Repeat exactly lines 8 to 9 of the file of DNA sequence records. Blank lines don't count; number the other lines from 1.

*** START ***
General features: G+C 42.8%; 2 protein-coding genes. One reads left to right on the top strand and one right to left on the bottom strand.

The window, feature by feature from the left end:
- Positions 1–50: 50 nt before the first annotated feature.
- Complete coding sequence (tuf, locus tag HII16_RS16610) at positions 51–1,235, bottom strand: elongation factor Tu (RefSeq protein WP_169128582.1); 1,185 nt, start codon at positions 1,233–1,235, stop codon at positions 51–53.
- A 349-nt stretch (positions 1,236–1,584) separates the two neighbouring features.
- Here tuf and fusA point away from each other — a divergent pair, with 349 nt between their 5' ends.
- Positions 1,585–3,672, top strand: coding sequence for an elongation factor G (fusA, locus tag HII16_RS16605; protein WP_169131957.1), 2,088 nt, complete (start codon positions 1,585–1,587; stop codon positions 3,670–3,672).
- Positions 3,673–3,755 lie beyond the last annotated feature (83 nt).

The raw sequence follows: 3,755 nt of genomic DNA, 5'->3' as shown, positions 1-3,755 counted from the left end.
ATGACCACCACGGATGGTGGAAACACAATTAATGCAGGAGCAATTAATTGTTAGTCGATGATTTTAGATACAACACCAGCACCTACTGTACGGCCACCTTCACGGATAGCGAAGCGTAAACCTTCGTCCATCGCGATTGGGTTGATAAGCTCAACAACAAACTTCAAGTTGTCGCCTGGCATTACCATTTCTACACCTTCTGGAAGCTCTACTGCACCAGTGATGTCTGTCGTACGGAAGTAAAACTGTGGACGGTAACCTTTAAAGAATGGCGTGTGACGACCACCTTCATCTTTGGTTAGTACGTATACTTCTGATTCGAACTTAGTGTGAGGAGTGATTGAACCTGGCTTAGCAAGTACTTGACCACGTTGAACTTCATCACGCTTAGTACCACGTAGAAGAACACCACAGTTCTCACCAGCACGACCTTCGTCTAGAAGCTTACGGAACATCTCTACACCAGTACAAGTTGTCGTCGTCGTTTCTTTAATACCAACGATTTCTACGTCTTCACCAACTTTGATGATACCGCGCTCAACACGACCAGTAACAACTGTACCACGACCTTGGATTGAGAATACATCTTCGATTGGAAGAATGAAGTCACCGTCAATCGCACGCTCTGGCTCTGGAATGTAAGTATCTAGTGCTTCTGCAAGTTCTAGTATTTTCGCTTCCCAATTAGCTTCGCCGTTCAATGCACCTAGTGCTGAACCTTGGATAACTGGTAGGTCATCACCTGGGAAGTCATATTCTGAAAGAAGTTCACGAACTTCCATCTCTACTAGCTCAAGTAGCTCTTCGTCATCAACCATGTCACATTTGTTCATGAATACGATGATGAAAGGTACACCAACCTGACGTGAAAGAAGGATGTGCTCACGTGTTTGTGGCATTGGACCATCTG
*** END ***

- Positions 3,673–3,755 lie beyond the last annotated feature (83 nt).

The raw sequence follows: 3,755 nt of genomic DNA, 5'->3' as shown, positions 1-3,755 counted from the left end.